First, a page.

Right now, we've got a very harsh transition and that transition could end up showing up later. So why don't we soften things? By making sure that the filter mask is active. Then I'm going to collapse my Color panel here and I'll go up to the Window menu and choose the Mask command and I want you to increase the Feather value to say about 50 pixels and press the Enter key or the Return key on the Mac and that way we're applying a parametric nondestructive softening effect to this filter mask. Let's go ahead and collapse the Mask panel once again.

I'm going to go ahead and zoom-in on my image and they're just too more finishing effects that I want to apply. First of all I decided that I wanted to regain a little bit of the hair around the model's head and you can do that if you like by going to this layer that's called M1 R40. That's the multiplied version of the image and currently I've masked away all that brightness around her head. In that way that not quite white background wasn't going to darken the rest of the scene.

Now that we've added all of these rays of light, which have tremendously brightened the scene as you can see here, we can afford to go ahead and introduce a little bit of darkening by Shift+clicking on the layer mask that's associated with that M1 R40 layer. That'll turn the layer mask off and bring back some of the finer details of hair inside of that multiply layer and then finally I'll scroll to the top of the stack and turn on this text layer that I've created for you in advance. Let's go ahead and check out the final version.

I'm going to go ahead and zoom-in on the image just a little bit here, and then I'll press the F key a couple of times in order to switch to the full screen mode. And here is the final version of the composition in which we've managed to isolate and blend two of the toughest image elements there are, hair and feathers using a combination of conventional every day masking and compositing techniques, here inside Photoshop.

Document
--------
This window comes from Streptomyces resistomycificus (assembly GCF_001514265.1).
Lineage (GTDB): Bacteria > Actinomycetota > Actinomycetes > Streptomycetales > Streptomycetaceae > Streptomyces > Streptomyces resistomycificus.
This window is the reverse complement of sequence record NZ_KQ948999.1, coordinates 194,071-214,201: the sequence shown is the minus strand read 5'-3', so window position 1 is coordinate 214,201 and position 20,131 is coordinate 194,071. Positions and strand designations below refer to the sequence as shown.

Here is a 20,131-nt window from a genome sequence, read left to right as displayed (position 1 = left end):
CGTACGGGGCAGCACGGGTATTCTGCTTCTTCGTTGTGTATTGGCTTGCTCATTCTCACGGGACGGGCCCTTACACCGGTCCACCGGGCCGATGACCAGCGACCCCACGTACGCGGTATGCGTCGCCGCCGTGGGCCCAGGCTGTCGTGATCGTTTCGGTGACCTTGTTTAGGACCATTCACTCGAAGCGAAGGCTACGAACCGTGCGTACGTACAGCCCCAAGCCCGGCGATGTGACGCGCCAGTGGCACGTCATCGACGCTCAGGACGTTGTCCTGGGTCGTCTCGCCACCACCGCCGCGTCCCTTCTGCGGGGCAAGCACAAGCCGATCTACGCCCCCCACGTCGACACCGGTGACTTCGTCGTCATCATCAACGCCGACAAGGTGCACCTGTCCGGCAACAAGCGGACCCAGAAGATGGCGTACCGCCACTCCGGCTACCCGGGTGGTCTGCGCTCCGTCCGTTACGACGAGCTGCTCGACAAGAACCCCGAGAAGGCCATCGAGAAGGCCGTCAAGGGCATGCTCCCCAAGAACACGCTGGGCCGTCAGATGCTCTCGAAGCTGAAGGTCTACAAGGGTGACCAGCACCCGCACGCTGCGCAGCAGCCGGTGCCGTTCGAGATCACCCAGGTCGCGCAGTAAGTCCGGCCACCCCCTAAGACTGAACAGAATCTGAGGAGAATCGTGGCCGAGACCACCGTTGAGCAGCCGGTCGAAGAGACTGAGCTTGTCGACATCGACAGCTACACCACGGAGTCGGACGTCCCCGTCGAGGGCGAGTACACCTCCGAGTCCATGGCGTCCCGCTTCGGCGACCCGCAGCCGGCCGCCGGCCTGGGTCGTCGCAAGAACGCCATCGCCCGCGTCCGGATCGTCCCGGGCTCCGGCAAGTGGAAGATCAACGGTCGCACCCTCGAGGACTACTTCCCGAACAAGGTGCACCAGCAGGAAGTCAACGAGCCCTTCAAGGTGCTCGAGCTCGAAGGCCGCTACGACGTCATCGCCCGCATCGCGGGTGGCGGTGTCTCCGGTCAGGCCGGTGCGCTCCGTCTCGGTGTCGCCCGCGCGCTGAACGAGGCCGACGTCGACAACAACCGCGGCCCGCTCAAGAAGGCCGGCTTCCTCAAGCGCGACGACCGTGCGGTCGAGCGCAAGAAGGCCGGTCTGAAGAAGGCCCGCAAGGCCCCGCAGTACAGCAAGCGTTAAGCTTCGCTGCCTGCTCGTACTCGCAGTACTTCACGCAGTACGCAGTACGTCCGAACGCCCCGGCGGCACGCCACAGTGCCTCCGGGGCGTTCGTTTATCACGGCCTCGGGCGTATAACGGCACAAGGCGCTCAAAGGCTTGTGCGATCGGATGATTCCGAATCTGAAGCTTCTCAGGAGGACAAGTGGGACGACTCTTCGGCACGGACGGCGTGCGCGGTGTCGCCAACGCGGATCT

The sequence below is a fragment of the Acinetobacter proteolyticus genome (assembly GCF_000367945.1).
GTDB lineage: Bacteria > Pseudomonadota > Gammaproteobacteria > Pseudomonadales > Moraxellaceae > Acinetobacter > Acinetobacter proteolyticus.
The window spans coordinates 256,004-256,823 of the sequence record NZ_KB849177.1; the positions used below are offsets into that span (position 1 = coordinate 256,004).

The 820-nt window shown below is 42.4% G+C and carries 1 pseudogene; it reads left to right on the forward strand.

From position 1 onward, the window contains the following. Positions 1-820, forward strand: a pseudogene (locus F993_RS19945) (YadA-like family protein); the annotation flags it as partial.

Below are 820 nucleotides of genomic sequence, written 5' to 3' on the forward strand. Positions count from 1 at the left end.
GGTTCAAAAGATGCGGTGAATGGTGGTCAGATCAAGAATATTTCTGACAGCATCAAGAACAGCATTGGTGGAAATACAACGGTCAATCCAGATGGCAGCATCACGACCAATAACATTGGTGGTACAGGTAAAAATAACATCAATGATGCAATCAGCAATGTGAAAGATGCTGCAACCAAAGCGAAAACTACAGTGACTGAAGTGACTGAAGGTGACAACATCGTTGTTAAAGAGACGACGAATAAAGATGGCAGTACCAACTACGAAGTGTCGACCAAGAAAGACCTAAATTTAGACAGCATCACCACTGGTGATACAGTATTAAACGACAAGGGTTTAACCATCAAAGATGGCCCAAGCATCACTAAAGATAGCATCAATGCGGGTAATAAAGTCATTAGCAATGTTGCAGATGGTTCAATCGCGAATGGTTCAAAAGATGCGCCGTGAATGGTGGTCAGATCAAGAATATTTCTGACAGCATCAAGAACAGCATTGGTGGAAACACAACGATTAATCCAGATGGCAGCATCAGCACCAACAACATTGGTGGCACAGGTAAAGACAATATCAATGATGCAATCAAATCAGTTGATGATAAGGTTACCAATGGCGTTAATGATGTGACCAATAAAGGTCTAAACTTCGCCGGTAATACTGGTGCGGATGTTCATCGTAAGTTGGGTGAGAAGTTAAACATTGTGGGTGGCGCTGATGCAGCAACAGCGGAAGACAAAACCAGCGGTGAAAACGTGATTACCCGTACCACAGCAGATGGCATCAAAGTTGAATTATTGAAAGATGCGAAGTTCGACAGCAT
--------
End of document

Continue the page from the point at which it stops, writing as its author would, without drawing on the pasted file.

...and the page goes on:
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Image for Photoshop Masking and Compositing: Fundamentals
Photoshop Masking and Compositing: Fundamentals

128 video lessons · 31519 viewers

Deke McClelland

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  1. 15m 25s
    1. Welcome
      1m 12s
    2. Loading my custom dekeKeys shortcuts
      3m 45s
    3. Adjusting the color settings
      4m 29s
    4. Setting up a power workspace
      5m 59s
  2. 1h 0m
    1. The channel is the origin of masking
      1m 54s
    2. The Masks and Channels panels
      4m 48s
    3. How color channels work
      7m 7s
    4. Viewing channels in color
      3m 24s
    5. How RGB works
      4m 12s
    6. Single-channel grayscale
      5m 12s
    7. Mixing a custom "fourth" channel
      5m 15s
    8. The other three-channel mode: Lab
      5m 45s
    9. A practical application of Lab
      4m 55s
    10. The final color mode: CMYK
      7m 5s
    11. Introducing the Multichannel mode
      5m 56s
    12. Creating a unique multichannel effect